CSU hosts science team meeting for NASA satellite mission INCUS

canvas stadium scoreboard featuring INCUS mission

The Canvas Stadium scoreboard featured the INCUS mission last week.

Before there can be NASA satellite launches, there are planning meetings. Lots of planning meetings.

The first such all-hands meeting for the Colorado State University-led INCUS mission, awarded by NASA last year, took place on the Fort Collins campus Oct. 11-13. The event brought together scientists, engineers and students from CSU, NASA, Jet Propulsion Laboratory, NOAA, many other universities, industry partners and international collaborators who are all working together on the $177 million NASA Earth Venture mission.

INCUS, or Investigation of Convective Updrafts, is expected to launch three small weather satellites into low-Earth orbit in 2026. With their unique flight formation and miniaturized instrumentation, the satellites will measure the motions of large, damaging storms that can reach into the upper troposphere of the planet.

INCUS’ principal investigator is Susan van den Heever, University Distinguished Professor in the Department of Atmospheric Science. She leads the 100-plus person team.

Susan van den Heever, principal investigator of the INCUS mission, speaking during a celebration dinner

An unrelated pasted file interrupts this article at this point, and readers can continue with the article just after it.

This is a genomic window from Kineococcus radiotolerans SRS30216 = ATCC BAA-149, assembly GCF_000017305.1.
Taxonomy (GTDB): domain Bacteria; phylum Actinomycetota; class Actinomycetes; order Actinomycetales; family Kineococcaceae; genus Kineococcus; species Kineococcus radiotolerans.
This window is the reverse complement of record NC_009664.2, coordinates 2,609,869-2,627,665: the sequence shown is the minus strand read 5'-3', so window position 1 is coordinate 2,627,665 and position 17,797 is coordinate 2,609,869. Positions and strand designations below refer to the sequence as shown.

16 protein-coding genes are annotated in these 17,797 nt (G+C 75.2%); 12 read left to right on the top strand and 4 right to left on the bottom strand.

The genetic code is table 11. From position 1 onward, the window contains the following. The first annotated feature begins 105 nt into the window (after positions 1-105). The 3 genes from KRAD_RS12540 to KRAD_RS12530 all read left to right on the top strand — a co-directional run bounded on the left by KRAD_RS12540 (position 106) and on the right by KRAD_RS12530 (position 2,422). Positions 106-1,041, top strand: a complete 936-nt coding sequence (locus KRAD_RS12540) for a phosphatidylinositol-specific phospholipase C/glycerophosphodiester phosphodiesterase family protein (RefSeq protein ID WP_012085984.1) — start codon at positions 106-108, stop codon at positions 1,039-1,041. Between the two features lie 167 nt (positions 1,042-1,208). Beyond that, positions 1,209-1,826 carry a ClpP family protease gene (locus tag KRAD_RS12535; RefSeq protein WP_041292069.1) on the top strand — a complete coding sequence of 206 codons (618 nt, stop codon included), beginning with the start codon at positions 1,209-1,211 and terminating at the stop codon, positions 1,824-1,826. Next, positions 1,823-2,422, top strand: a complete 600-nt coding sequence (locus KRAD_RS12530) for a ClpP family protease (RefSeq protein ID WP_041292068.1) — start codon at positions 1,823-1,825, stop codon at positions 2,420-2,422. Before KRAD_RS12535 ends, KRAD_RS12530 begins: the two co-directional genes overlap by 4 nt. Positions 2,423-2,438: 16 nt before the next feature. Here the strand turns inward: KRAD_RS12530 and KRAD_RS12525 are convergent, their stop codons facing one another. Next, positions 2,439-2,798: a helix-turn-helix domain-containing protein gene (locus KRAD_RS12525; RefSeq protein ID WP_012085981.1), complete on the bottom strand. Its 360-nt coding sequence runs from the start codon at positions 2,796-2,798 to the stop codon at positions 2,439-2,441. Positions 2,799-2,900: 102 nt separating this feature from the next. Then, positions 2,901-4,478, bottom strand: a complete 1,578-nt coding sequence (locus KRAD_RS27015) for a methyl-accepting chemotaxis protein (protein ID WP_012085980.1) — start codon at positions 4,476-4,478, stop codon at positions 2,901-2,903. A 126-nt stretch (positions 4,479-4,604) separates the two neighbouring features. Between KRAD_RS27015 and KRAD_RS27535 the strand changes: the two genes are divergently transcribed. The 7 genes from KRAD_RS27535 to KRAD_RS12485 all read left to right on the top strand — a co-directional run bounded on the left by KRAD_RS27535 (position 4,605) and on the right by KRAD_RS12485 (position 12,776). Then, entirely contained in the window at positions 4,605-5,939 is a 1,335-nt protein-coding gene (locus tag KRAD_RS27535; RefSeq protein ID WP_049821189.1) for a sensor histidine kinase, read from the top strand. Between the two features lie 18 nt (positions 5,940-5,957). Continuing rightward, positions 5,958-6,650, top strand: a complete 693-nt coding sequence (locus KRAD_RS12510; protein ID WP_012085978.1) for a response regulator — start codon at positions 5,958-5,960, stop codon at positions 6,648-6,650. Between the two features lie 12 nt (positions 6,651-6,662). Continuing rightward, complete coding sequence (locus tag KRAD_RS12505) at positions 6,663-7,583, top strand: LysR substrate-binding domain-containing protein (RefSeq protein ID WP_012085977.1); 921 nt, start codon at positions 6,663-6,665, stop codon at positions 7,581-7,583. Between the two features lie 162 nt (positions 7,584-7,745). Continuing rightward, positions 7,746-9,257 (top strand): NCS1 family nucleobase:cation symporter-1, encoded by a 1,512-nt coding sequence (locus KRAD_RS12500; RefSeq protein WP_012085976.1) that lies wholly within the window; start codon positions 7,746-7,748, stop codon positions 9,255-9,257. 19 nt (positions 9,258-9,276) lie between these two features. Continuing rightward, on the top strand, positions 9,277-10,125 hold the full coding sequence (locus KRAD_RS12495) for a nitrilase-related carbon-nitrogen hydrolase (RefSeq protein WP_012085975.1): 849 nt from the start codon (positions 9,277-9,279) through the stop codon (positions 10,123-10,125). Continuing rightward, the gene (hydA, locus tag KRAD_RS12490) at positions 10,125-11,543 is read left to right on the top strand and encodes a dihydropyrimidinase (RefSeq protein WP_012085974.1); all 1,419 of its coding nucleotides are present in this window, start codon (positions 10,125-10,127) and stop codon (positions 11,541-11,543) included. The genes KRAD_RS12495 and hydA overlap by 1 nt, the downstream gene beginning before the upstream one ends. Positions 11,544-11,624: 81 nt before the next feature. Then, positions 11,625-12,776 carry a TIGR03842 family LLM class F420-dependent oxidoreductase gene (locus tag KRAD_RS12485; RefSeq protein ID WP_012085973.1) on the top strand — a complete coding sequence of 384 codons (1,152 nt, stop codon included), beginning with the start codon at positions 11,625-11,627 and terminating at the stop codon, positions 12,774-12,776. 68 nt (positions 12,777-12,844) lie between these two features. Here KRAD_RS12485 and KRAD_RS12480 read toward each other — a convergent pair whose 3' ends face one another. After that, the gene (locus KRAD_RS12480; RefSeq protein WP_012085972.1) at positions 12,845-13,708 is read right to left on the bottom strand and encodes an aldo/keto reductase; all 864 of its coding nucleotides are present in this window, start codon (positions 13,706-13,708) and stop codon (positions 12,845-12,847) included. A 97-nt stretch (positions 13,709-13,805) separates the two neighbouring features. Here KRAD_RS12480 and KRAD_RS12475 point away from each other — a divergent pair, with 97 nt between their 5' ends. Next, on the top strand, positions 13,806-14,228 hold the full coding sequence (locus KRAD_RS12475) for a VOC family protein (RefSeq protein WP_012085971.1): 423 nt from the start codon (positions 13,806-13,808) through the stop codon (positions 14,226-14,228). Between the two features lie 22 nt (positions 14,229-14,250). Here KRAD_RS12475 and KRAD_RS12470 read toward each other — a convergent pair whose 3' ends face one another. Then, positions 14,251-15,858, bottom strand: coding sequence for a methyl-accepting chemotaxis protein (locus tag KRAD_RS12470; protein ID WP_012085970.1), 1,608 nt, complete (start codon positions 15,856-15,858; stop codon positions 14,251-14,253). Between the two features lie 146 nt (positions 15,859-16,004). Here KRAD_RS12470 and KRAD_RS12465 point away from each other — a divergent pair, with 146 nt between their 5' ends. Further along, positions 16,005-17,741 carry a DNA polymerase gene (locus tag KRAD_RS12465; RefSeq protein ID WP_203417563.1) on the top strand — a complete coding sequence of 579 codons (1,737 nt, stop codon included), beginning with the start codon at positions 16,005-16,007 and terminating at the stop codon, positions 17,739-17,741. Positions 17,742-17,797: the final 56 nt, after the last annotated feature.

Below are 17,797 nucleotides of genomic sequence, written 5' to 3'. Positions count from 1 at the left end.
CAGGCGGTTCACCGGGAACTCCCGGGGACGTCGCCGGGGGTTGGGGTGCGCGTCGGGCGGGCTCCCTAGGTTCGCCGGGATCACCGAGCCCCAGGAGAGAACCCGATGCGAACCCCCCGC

Susan van den Heever welcomed science team attendees to a celebratory dinner at Canvas Stadium.

The INCUS Science Team Meeting set the science and engineering agenda for the project moving forward, laying out milestones and providing the team context for the mission’s overarching goals. It included a celebratory dinner at CSU’s Canvas Stadium to kick off the next six-plus years of hard work needed to make the mission a success.

The INCUS satellite train will provide the first tropics-wide investigation of a fundamental, difficult-to-observe atmospheric process: the rapid vertical transport of air and water within thunderstorms. This process, which storm scientists call convective mass flux, is one of the most influential recurring weather events on the planet, playing a key role in the intensity of local storms all the way to climate patterns on the other side of the world. Yet, convective mass flux as a dynamic physical process remains largely unmeasured by the atmospheric and remote sensing scientific community.

INCUS and CSU are going to change that.

More about INCUS

Read about NASA’s awarding of the INCUS project, and CSU’s heritage in NASA satellite missions.

INCUS science team group photo at Canvas Stadium